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Explore Three Capes this August


Tasmania's award-winning Three Capes Track has been a runaway hit with walkers, with more than 28,000 local, national and international visitors completing it since it opened in December 2015.More

Flags fly at Mount Nelson once again


Tasmania's first signal station has been restored more than 200 years since it began operation on Mount Nelson.

Southwest ecological burns important for orange-bellied parrot conservation


Planned ecological burns in Southwest National Park will help regenerate important habitat areas for the critically endangered orange-bellied parrot.More

Australian Hobby, Falco longipennis


The Australian Hobby or Little Falcon is one of Australia’s smallest raptors. It reaches about 36cm in length and closely resembles the Peregrine falcon except it is smaller and darker in colour. It has slaty - grey wings and upper body with a dark mask on the head. Underneath it is a lighter brown. It has a white blaze running from the external ear under the chin. A hobby is a fairly small, very swift falcon with long narrow wings.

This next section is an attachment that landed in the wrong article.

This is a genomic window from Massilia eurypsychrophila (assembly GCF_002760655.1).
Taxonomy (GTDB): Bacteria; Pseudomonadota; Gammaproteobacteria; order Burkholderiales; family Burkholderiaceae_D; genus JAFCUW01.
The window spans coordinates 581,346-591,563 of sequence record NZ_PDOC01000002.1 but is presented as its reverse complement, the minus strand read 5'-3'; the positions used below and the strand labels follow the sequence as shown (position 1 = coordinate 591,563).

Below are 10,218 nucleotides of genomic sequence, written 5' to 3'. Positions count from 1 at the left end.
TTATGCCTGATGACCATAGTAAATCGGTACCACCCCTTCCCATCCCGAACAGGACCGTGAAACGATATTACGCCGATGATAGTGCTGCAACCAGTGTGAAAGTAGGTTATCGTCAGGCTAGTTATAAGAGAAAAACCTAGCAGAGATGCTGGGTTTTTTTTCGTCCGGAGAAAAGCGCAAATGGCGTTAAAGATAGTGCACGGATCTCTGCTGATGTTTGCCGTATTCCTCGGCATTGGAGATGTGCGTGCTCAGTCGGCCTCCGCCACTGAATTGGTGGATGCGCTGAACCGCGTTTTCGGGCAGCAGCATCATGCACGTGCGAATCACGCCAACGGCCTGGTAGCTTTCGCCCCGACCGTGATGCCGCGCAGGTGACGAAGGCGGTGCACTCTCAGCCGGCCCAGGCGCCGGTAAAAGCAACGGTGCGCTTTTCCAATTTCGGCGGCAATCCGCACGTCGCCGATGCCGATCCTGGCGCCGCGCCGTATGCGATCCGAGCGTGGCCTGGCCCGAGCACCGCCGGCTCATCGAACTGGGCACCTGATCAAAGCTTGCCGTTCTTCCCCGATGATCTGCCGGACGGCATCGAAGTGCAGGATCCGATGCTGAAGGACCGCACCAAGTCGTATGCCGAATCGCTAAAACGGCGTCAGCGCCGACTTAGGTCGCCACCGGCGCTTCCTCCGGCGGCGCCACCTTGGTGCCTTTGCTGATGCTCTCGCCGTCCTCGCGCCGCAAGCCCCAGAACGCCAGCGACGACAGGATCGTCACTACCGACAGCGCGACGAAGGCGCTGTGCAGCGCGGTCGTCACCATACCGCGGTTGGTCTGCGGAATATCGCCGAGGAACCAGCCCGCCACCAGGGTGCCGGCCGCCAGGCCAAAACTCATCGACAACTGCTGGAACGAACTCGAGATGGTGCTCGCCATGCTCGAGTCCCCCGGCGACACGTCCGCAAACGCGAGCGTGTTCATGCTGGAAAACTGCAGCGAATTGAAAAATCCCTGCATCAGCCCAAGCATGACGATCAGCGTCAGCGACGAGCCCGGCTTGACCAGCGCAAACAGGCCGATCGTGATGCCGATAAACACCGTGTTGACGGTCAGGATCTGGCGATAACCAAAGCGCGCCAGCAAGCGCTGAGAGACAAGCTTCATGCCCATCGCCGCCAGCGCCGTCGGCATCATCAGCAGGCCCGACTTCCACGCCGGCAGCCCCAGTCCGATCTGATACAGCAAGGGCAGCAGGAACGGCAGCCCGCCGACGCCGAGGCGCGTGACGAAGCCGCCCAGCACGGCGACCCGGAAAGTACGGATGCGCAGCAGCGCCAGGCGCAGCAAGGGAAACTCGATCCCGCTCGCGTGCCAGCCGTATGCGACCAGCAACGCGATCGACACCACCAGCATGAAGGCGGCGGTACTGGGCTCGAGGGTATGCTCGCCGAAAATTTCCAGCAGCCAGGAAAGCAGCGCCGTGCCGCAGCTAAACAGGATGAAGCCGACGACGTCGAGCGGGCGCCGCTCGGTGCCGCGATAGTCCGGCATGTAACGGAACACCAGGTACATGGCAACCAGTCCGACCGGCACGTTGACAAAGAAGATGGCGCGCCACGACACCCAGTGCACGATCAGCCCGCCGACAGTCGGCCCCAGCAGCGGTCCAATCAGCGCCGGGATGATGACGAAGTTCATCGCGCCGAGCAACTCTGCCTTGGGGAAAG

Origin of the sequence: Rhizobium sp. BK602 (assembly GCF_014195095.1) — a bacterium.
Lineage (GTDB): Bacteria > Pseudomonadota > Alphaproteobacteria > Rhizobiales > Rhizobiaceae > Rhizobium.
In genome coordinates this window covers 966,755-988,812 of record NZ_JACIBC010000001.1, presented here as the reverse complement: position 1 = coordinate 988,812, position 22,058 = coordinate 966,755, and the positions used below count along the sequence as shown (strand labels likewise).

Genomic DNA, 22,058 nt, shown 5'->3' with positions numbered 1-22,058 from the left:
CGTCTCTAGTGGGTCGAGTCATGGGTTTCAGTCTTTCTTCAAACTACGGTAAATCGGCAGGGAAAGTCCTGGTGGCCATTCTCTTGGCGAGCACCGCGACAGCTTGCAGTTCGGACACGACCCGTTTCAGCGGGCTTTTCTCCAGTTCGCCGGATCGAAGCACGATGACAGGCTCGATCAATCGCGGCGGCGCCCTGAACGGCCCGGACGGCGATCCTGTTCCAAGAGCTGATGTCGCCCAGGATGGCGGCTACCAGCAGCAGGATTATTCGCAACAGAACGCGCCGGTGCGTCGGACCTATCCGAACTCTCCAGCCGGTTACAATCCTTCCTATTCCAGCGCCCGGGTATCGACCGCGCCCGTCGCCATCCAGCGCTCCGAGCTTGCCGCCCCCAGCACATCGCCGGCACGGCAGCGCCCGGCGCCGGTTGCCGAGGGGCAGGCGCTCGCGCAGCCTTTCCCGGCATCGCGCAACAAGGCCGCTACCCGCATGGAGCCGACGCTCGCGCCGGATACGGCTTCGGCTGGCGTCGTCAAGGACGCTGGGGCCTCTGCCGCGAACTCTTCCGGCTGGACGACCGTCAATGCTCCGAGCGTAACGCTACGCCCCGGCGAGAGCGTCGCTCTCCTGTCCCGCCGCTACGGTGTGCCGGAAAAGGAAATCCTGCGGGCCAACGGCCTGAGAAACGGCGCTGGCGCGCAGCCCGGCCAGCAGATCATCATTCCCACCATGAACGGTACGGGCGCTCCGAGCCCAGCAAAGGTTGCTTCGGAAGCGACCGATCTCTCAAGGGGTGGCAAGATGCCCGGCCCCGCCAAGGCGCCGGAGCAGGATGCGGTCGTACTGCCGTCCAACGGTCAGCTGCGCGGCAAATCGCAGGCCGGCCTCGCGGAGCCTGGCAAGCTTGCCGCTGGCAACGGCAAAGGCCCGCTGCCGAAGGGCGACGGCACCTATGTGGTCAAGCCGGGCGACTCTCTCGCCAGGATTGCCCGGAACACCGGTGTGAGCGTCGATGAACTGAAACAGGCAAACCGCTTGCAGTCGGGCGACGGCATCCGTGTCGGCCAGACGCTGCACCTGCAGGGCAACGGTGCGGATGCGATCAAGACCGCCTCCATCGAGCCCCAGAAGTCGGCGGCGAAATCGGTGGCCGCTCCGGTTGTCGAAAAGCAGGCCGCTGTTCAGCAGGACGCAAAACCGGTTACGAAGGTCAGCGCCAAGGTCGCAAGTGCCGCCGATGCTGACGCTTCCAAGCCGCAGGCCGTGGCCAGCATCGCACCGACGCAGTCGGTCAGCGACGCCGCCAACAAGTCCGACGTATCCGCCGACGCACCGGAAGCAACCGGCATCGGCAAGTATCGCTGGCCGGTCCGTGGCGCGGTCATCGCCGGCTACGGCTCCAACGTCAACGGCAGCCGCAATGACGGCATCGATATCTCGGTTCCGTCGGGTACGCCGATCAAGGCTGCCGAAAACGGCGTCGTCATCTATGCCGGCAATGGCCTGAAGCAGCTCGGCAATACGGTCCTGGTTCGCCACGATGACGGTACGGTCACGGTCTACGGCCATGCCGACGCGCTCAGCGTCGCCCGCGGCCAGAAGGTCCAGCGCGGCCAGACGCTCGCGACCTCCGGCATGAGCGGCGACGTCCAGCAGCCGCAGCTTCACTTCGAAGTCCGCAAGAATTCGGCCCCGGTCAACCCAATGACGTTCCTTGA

They live in a range of habitats, particularly open woodlands but are very adaptable and can be sometimes spotted in remnant bushland and urban parks and gardens.


The Australian Hobby is remarkably agile and can change direction with ease and travel at great speeds, able to catch its prey in mid air. They have long, narrow wings which allows them great manoevrability and speed and for this they were given their scientific name longipennis. They are superb aerialists and catch most of their prey on the wing. They will often shadow slower raptors such as the collared sparrowhawk. Sparrowhawks can work in denser foliage and when they flush out prey, the faster Australian Hobby can then grab it. This may lead to spectacular aerial dogfights as hawks try to chase off the shadowing Australian hobby. They hunt small mammals, birds up to their own size, bats at dusk and large flying insects. Even swifts and swallows cannot outmaneuver a hobby.


They generally breed in nests they have taken over from other birds. The female incubates the eggs and broods the young whilst the male brings back food to the nest.


The call is a shrill, high-pitched " kek kek kek kek" accelerating into a rapid "kee kee kee kee".


Australian Hobbys occur throughout Australia including northern and eastern Tasmania. Although endemic to Australia, they are a winter migrant to other countries and fly to Indonesia and New Guinea to overwinter.